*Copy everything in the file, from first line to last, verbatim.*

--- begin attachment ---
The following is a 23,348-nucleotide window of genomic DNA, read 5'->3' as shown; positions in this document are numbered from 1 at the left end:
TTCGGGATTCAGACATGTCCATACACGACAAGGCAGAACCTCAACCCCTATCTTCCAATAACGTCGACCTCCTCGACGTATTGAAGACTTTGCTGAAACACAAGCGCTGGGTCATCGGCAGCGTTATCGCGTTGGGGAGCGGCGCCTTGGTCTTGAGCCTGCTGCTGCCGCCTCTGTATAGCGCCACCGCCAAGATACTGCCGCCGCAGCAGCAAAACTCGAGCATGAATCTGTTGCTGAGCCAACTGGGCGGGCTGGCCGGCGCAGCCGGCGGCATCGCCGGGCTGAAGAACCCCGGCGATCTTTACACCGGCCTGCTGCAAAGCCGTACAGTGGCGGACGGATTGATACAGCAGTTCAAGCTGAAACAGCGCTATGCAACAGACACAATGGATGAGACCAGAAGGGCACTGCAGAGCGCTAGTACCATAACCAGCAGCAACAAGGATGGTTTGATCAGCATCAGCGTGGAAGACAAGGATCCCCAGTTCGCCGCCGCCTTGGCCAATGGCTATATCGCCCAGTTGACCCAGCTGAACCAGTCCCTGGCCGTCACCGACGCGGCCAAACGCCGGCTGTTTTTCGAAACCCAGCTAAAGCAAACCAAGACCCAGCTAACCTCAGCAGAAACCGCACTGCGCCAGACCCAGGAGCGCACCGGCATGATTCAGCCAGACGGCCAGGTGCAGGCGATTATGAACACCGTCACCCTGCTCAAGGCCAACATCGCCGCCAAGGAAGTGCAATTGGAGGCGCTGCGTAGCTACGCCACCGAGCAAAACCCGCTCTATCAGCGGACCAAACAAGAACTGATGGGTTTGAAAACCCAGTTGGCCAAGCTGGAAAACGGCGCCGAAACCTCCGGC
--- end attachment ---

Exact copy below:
The following is a 23,348-nucleotide window of genomic DNA, read 5'->3' as shown; positions in this document are numbered from 1 at the left end:
TTCGGGATTCAGACATGTCCATACACGACAAGGCAGAACCTCAACCCCTATCTTCCAATAACGTCGACCTCCTCGACGTATTGAAGACTTTGCTGAAACACAAGCGCTGGGTCATCGGCAGCGTTATCGCGTTGGGGAGCGGCGCCTTGGTCTTGAGCCTGCTGCTGCCGCCTCTGTATAGCGCCACCGCCAAGATACTGCCGCCGCAGCAGCAAAACTCGAGCATGAATCTGTTGCTGAGCCAACTGGGCGGGCTGGCCGGCGCAGCCGGCGGCATCGCCGGGCTGAAGAACCCCGGCGATCTTTACACCGGCCTGCTGCAAAGCCGTACAGTGGCGGACGGATTGATACAGCAGTTCAAGCTGAAACAGCGCTATGCAACAGACACAATGGATGAGACCAGAAGGGCACTGCAGAGCGCTAGTACCATAACCAGCAGCAACAAGGATGGTTTGATCAGCATCAGCGTGGAAGACAAGGATCCCCAGTTCGCCGCCGCCTTGGCCAATGGCTATATCGCCCAGTTGACCCAGCTGAACCAGTCCCTGGCCGTCACCGACGCGGCCAAACGCCGGCTGTTTTTCGAAACCCAGCTAAAGCAAACCAAGACCCAGCTAACCTCAGCAGAAACCGCACTGCGCCAGACCCAGGAGCGCACCGGCATGATTCAGCCAGACGGCCAGGTGCAGGCGATTATGAACACCGTCACCCTGCTCAAGGCCAACATCGCCGCCAAGGAAGTGCAATTGGAGGCGCTGCGTAGCTACGCCACCGAGCAAAACCCGCTCTATCAGCGGACCAAACAAGAACTGATGGGTTTGAAAACCCAGTTGGCCAAGCTGGAAAACGGCGCCGAAACCTCCGGC